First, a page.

Lichen Sampling Program - Diavik 2013

Regions: North Slave Region

Tags: contaminants, biology, mining impacts, lichen, risk assessment, caribou

Principal Investigator: Wells, David A (7)
Licence Number: 15229
Organization: Diavik Diamond Mines Inc.
Licenced Year(s): 2013 2010 2005
Issued: Apr 12, 2013
Project Team: Kristin Moore (Supervisor, Diavik), Dwight Grabke (Supervisor, Diavik), Darcy Bourassa (Technician, Diavik), Dianne Dul (Technician, Diavik), Justin Grandjambe (Technician, Diavik), Remainder to be determined

Objective(s): To determine whether dust generated from mining activities is causing a measurable change in dust deposition to and/or metals uptake in lichen closer to and further from the mine. If a significant difference in uptake is noted closer to versus further from the mine, a health risk assessment to caribou may be conducted to determine risks associated with consumption of vegetation.

Project Description: The aim of this research project is to determine whether dust generated from mining activities is causing a measurable change in dust deposition to and/or metals uptake in lichen closer to and further from the mine. If a significant difference in uptake is noted closer to versus further from the mine, a health risk assessment to caribou may be conducted to determine risks associated with consumption of vegetation.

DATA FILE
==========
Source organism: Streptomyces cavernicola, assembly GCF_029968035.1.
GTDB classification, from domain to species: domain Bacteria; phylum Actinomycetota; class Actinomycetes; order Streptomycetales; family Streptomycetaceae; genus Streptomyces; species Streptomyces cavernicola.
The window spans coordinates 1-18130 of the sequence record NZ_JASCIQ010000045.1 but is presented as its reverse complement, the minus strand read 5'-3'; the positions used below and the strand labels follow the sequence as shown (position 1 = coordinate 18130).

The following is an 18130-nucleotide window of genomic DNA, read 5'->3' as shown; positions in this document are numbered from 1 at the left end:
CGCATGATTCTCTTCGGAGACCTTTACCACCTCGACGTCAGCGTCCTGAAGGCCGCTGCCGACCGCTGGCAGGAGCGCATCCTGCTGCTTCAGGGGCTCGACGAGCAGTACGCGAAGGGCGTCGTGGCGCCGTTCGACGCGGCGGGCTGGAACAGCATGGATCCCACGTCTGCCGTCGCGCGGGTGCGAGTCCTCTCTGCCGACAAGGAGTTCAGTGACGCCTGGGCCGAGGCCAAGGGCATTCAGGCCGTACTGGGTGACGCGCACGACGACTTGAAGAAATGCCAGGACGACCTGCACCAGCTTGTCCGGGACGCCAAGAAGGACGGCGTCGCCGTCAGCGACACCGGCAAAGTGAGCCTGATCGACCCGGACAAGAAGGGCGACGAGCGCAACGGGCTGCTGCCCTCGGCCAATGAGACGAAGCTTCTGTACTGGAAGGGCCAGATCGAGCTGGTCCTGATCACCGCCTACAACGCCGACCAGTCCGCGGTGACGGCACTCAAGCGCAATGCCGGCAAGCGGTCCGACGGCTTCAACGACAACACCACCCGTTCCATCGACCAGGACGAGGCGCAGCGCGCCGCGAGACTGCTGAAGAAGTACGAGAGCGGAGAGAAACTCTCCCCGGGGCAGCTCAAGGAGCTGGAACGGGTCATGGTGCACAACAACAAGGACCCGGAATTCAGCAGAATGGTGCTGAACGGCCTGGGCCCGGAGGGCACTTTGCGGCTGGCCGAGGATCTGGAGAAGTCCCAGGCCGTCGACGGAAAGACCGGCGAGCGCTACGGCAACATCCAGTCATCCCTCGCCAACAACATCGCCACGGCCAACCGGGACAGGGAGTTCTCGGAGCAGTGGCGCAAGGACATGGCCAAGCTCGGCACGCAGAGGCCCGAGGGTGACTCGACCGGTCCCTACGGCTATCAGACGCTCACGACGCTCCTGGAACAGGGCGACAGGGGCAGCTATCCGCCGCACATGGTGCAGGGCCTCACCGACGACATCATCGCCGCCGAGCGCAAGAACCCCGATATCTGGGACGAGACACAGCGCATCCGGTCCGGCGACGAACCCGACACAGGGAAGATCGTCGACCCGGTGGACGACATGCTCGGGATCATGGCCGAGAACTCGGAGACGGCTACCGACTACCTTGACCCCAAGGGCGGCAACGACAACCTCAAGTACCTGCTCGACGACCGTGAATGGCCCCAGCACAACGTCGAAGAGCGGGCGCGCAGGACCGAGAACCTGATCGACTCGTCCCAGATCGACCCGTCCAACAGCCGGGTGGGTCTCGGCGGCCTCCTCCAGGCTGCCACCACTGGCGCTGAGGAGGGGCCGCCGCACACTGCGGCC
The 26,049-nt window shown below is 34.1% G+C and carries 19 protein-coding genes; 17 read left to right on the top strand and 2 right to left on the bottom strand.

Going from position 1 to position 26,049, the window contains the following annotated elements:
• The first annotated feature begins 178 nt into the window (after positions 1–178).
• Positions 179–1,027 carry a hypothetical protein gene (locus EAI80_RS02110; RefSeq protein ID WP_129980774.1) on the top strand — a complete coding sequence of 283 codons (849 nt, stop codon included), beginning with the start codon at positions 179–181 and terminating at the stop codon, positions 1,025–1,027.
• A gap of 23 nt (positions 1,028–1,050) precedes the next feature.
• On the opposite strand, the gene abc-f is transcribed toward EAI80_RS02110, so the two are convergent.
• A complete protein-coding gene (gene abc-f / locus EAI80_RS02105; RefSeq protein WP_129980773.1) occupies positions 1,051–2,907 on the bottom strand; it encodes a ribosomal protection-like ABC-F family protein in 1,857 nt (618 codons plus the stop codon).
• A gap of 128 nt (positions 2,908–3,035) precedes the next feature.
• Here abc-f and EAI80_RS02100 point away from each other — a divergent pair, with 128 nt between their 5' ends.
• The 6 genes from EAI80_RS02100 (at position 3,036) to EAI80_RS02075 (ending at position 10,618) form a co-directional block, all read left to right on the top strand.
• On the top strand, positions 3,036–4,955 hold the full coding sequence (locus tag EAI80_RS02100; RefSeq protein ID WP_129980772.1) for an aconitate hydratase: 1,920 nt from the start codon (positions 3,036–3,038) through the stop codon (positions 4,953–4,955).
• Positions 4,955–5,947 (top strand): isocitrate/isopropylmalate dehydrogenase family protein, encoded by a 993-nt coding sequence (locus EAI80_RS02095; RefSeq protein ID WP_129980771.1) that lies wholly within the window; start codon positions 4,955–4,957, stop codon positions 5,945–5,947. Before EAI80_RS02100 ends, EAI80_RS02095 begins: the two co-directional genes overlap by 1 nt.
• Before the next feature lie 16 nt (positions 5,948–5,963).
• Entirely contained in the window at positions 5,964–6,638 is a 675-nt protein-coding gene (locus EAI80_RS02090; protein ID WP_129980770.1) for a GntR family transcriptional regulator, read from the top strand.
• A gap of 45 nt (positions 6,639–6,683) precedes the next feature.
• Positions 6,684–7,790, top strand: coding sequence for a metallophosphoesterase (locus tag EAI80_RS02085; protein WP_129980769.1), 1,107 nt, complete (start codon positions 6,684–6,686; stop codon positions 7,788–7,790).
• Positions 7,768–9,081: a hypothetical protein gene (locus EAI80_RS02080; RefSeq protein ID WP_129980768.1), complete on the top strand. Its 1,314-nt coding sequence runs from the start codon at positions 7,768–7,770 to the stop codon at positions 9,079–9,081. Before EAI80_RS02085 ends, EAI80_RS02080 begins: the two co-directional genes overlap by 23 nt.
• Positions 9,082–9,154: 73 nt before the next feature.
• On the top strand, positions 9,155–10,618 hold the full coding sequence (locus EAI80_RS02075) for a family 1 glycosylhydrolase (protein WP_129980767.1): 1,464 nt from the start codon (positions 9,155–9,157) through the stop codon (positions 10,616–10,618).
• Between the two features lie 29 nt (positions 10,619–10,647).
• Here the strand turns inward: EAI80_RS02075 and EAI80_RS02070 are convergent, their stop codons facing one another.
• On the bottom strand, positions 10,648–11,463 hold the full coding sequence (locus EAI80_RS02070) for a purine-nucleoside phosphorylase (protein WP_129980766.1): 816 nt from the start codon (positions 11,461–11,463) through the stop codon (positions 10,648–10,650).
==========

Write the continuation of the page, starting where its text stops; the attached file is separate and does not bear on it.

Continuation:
Lichen samples will be obtained from approximately 20 locations close to mine infrastructure, and a portion of these locations will be linked to existing dust fall monitoring stations. Lichen samples will also be obtained from approximately 20 locations located a distance of 30 to 40 km away from the mine. Soil samples will also be obtained from areas near lichen samples, in order to determine geological influence of metals levels in lichen compared with depositional levels. Samples will be obtained from each direction around the mine site. Soil and lichen samples will be submitted for a full suite of metals analysis, and samples will not be washed in order to best represent what caribou eat. Some samples will be split for a washed and unwashed sample in order to be able to compare results to those from the previous year’s study (washed). It is intended to also utilize Traditional Knowledge in this study by involving an Elder in sample site selection, identification of caribou food and qualitative observations of plant health and dust levels at all locations sampled.

The results of this project will be available through an annual report that is produced and distributed to various communities and regulators.

The fieldwork for this study will be conducted from July 15, 2013 to October 15, 2013.